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Sunday, April 8, 2012
Postgame: No turnovers help Rondo cash in

By Chris Forsberg

Greg M. Cooper/US PresswireRajon Rondo continues to successfully orchestrate the Celtics offense.
BOSTON -- Celtics point guard Rajon Rondo wasn't pleased with himself at halftime of Sunday's win over the Philadelphia 76ers. Despite Boston's strong overall effort that had them out front by as much as 19 in the second quarter, Rondo was irked at committing five of the team's nine first-half turnovers that had led to a third of Philly's total points.

So the Celtics found a unique way to motivate him.

"He was really upset at halftime because he had the five turnovers," Celtics coach Doc Rivers said. "I think he had a bet -- not real money -- with [assistant coach] Ty [Lue] that he’d have zero turnovers in the second half."

Sure enough, Rondo played 12 second-half minutes in which he dished out nine assists and did not turn the ball over, presumably allowing him to collect that Monopoly money from Lue. Rondo finished with 15 helpers, extending his streak with double-digit assists to 17 games. The Celtics are 11-6 in that span.

The secret to his success?

"Keeping it simple," Rivers said. "As simple as Rondo can."

Rondo got himself in trouble early in Sunday's game by getting a little too cute with his feeds, leading to turnovers that Philadelphia pounced on (for the game, the 76ers turned 18 Boston giveaways into 22 points). Rondo came out motivated in the third quarter and not only assisted on nine of Boston's 14 field goals in the frame, but chipped in two buckets of his own, including a rather ridiculous baseline fadeaway to beat the shot clock.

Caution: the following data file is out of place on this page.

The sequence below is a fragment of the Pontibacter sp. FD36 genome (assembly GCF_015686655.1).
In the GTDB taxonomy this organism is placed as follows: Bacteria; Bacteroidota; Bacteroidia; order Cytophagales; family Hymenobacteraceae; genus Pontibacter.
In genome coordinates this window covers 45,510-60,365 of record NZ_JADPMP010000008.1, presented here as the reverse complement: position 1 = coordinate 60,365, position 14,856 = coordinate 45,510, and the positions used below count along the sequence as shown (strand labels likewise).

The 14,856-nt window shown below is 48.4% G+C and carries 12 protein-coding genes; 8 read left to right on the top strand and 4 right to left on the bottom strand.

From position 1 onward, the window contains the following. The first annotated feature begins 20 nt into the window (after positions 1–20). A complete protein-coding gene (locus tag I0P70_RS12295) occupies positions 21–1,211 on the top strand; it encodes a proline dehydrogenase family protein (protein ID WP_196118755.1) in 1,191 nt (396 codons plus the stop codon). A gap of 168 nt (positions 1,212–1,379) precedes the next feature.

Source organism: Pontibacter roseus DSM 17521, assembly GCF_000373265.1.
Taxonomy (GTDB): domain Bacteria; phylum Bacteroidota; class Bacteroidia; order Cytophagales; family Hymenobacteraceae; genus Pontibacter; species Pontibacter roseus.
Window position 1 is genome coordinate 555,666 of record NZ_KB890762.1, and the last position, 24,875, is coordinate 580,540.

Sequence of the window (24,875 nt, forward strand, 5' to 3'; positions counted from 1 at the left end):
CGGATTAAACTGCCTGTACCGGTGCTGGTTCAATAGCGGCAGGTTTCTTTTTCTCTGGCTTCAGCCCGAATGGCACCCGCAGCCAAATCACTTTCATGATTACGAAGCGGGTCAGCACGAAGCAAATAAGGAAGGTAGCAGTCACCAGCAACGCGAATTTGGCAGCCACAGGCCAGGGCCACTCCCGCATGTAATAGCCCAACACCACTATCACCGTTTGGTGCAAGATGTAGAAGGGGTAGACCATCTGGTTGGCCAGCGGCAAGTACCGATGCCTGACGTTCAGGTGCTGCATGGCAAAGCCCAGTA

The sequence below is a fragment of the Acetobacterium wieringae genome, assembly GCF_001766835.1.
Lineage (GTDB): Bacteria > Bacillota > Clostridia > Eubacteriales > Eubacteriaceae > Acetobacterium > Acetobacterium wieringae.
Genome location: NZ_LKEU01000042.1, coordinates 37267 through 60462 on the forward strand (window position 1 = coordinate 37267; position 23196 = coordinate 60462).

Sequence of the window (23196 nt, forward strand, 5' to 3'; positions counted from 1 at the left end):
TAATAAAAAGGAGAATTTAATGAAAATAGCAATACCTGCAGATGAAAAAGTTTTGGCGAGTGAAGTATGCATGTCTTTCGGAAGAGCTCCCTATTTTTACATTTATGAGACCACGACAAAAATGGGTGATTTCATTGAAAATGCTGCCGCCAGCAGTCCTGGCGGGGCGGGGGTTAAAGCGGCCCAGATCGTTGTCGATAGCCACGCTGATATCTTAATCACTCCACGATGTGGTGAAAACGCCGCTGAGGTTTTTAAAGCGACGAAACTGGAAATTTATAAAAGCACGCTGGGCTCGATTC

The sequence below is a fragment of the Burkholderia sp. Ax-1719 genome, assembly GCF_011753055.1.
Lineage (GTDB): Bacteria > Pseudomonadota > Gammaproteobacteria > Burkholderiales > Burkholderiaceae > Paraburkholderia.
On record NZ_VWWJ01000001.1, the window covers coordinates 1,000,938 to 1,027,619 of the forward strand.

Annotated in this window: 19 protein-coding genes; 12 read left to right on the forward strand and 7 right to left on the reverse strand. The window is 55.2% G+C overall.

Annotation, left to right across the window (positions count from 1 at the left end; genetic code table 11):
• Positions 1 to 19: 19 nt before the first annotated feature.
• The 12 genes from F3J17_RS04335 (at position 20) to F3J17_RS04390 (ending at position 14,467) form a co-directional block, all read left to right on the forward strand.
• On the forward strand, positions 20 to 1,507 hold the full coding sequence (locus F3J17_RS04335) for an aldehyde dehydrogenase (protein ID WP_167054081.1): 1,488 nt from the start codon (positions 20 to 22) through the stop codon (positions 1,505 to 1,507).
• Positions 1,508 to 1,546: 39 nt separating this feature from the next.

His reward? Rondo got the fourth quarter off as the Celtics finished off a win that puts them in the driver's seat for the Atlantic Division crown.

Rivers really likes how teammates have figured out how to thrive with Rondo in transition.

"Guys do a great job, they know when Rondo is pushing the ball up," Rivers said. "We’ve changed a little bit. Early in the year, we were always running toward Rondo to set a pick for him. Now we’re running away from Rondo and setting a pick on everybody else. And it’s been a good move by us and [the picks] are getting guys open."

[Update: Rondo detailed the bet with Lue after Sunday's game: "I bet 100 push-ups,” said Rondo. “I didn’t want to do any push-ups today, so I just decided not to turn the ball over any more.” Push-ups are becoming a popular form of currency in the Celtics' locker room as Rondo suggested Pierce owes him 1,000 of them following their bet on the Kentucky-Kansas NCAA national title game.]

A Masters-ful press conference: Doc eager to check out Bubba


An admitted golf junkie, a Sunday night game meant Rivers couldn't watch the highly entertaining final round of the Masters and the coach hilariously lamented missing the two-hole playoff in which Bubba Watson beat Louis Oosthuizen at Augusta National.